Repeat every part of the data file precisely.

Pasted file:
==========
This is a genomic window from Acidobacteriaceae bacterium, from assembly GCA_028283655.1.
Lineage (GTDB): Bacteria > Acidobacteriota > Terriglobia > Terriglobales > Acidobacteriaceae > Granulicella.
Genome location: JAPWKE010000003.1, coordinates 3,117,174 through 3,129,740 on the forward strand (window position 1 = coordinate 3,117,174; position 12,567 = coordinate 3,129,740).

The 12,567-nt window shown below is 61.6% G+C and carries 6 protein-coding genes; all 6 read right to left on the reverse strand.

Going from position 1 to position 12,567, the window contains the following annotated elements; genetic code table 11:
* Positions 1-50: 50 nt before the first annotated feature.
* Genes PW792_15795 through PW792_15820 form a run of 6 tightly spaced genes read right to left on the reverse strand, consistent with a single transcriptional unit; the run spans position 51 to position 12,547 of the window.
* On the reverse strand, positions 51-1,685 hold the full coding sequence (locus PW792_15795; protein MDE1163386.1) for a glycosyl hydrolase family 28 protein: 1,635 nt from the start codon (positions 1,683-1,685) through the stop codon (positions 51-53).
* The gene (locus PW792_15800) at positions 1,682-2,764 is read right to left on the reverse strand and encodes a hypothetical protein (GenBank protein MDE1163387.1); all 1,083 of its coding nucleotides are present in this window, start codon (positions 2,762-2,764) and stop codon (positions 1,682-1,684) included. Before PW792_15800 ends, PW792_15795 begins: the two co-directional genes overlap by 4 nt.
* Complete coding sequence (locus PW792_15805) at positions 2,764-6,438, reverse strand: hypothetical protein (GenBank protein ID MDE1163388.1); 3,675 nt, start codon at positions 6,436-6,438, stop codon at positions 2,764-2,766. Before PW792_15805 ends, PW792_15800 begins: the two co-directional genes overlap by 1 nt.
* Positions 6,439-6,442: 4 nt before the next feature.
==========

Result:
This is a genomic window from Acidobacteriaceae bacterium, from assembly GCA_028283655.1.
Lineage (GTDB): Bacteria > Acidobacteriota > Terriglobia > Terriglobales > Acidobacteriaceae > Granulicella.
Genome location: JAPWKE010000003.1, coordinates 3,117,174 through 3,129,740 on the forward strand (window position 1 = coordinate 3,117,174; position 12,567 = coordinate 3,129,740).

The 12,567-nt window shown below is 61.6% G+C and carries 6 protein-coding genes; all 6 read right to left on the reverse strand.

Going from position 1 to position 12,567, the window contains the following annotated elements; genetic code table 11:
* Positions 1-50: 50 nt before the first annotated feature.
* Genes PW792_15795 through PW792_15820 form a run of 6 tightly spaced genes read right to left on the reverse strand, consistent with a single transcriptional unit; the run spans position 51 to position 12,547 of the window.
* On the reverse strand, positions 51-1,685 hold the full coding sequence (locus PW792_15795; protein MDE1163386.1) for a glycosyl hydrolase family 28 protein: 1,635 nt from the start codon (positions 1,683-1,685) through the stop codon (positions 51-53).
* The gene (locus PW792_15800) at positions 1,682-2,764 is read right to left on the reverse strand and encodes a hypothetical protein (GenBank protein MDE1163387.1); all 1,083 of its coding nucleotides are present in this window, start codon (positions 2,762-2,764) and stop codon (positions 1,682-1,684) included. Before PW792_15800 ends, PW792_15795 begins: the two co-directional genes overlap by 4 nt.
* Complete coding sequence (locus PW792_15805) at positions 2,764-6,438, reverse strand: hypothetical protein (GenBank protein ID MDE1163388.1); 3,675 nt, start codon at positions 6,436-6,438, stop codon at positions 2,764-2,766. Before PW792_15805 ends, PW792_15800 begins: the two co-directional genes overlap by 1 nt.
* Positions 6,439-6,442: 4 nt before the next feature.